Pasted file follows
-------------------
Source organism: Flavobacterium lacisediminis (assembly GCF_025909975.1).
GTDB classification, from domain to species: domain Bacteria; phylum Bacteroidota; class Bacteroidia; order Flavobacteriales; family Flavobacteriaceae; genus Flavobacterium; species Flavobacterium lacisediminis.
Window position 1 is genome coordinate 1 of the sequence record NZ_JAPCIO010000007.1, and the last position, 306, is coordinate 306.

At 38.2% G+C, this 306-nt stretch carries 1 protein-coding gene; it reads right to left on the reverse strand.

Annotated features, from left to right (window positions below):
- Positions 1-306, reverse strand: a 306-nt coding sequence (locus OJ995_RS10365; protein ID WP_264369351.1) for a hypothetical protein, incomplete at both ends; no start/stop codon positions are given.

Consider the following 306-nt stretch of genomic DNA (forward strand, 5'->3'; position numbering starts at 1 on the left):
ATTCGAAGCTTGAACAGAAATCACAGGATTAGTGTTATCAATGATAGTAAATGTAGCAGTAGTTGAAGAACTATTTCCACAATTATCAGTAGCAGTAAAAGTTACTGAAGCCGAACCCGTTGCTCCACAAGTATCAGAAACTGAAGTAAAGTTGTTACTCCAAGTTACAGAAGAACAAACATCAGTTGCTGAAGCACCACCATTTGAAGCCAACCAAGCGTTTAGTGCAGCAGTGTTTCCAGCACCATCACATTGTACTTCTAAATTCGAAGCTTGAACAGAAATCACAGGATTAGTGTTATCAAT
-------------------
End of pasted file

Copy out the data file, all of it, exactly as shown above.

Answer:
Source organism: Flavobacterium lacisediminis (assembly GCF_025909975.1).
GTDB classification, from domain to species: domain Bacteria; phylum Bacteroidota; class Bacteroidia; order Flavobacteriales; family Flavobacteriaceae; genus Flavobacterium; species Flavobacterium lacisediminis.
Window position 1 is genome coordinate 1 of the sequence record NZ_JAPCIO010000007.1, and the last position, 306, is coordinate 306.

At 38.2% G+C, this 306-nt stretch carries 1 protein-coding gene; it reads right to left on the reverse strand.

Annotated features, from left to right (window positions below):
- Positions 1-306, reverse strand: a 306-nt coding sequence (locus OJ995_RS10365; protein ID WP_264369351.1) for a hypothetical protein, incomplete at both ends; no start/stop codon positions are given.

Consider the following 306-nt stretch of genomic DNA (forward strand, 5'->3'; position numbering starts at 1 on the left):
ATTCGAAGCTTGAACAGAAATCACAGGATTAGTGTTATCAATGATAGTAAATGTAGCAGTAGTTGAAGAACTATTTCCACAATTATCAGTAGCAGTAAAAGTTACTGAAGCCGAACCCGTTGCTCCACAAGTATCAGAAACTGAAGTAAAGTTGTTACTCCAAGTTACAGAAGAACAAACATCAGTTGCTGAAGCACCACCATTTGAAGCCAACCAAGCGTTTAGTGCAGCAGTGTTTCCAGCACCATCACATTGTACTTCTAAATTCGAAGCTTGAACAGAAATCACAGGATTAGTGTTATCAAT